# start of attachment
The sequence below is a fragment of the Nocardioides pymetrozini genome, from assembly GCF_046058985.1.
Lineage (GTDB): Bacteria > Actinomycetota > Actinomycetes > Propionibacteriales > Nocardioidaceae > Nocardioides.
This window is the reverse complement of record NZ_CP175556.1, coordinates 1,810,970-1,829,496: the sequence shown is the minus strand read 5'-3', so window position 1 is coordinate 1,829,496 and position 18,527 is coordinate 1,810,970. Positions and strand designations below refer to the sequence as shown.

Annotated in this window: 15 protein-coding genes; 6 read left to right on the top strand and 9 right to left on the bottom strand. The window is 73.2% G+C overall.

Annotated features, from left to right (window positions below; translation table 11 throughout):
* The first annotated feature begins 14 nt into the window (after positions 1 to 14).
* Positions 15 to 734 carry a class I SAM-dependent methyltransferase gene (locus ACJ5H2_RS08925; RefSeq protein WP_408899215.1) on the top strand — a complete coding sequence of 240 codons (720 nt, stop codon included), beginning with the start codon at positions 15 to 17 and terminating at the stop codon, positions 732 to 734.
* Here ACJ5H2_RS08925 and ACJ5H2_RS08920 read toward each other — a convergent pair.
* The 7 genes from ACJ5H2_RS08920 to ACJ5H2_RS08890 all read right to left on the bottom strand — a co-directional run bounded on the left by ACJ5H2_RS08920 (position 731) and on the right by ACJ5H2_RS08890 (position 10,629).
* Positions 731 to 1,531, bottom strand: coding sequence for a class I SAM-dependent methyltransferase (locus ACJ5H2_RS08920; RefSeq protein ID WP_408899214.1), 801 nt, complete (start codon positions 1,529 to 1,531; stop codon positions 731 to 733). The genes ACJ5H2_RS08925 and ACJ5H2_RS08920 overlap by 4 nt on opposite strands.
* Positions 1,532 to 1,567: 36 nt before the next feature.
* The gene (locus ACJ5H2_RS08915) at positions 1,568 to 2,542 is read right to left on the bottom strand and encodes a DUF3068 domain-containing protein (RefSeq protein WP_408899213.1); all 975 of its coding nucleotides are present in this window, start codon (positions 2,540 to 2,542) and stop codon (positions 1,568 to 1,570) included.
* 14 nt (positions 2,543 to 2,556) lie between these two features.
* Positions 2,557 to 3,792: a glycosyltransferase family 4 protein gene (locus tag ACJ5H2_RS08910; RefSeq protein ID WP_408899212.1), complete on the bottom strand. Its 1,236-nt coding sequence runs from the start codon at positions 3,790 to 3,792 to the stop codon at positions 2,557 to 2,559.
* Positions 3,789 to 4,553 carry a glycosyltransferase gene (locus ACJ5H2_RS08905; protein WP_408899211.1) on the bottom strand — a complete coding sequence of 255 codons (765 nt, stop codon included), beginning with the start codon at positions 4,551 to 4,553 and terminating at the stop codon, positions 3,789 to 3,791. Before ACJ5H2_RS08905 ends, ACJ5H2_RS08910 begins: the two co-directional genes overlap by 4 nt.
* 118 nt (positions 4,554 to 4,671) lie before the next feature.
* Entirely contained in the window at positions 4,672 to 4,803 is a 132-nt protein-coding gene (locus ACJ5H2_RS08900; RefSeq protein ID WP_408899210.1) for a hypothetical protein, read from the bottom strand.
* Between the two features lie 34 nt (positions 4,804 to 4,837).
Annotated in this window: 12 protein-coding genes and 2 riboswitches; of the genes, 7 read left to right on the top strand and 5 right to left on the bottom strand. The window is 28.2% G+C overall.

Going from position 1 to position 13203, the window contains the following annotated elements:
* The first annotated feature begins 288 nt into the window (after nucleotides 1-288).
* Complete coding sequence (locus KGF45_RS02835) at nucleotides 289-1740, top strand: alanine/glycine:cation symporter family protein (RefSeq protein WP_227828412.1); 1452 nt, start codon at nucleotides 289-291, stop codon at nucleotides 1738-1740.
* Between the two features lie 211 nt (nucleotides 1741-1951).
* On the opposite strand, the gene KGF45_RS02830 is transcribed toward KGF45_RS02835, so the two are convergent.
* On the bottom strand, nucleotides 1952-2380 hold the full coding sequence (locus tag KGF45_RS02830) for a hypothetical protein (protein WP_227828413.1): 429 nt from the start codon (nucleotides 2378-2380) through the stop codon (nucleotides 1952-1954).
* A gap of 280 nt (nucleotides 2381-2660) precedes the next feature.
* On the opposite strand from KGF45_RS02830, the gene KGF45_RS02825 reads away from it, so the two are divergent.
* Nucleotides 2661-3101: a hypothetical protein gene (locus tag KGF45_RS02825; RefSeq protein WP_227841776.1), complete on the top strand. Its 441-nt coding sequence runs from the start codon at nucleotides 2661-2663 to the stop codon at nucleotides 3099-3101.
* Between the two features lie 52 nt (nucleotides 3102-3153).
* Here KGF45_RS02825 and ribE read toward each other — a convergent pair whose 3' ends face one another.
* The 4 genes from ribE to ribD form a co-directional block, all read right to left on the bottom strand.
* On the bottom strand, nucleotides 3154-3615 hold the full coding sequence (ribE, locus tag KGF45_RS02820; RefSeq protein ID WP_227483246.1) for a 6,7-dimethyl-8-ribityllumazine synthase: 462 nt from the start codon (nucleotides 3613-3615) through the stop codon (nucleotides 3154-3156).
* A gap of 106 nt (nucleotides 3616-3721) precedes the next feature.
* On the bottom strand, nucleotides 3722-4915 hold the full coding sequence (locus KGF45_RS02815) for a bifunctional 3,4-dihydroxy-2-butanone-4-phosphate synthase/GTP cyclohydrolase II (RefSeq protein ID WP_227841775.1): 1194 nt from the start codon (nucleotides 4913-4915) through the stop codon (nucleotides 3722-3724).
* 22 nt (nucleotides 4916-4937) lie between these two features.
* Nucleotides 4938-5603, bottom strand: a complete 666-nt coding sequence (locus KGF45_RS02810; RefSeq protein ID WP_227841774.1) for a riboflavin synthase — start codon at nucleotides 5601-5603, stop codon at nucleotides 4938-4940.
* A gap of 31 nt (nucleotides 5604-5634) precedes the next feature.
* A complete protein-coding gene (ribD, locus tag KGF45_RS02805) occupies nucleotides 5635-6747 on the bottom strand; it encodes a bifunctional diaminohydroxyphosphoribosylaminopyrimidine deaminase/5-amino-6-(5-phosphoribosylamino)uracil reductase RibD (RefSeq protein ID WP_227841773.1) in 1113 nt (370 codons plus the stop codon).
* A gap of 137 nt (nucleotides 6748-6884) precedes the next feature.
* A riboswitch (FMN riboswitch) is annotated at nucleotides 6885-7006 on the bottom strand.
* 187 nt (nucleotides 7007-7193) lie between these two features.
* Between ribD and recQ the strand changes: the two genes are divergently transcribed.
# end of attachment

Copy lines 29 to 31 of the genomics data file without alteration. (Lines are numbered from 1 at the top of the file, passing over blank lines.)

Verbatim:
* Between the two features lie 52 nt (nucleotides 3102-3153).
* Here KGF45_RS02825 and ribE read toward each other — a convergent pair whose 3' ends face one another.
* The 4 genes from ribE to ribD form a co-directional block, all read right to left on the bottom strand.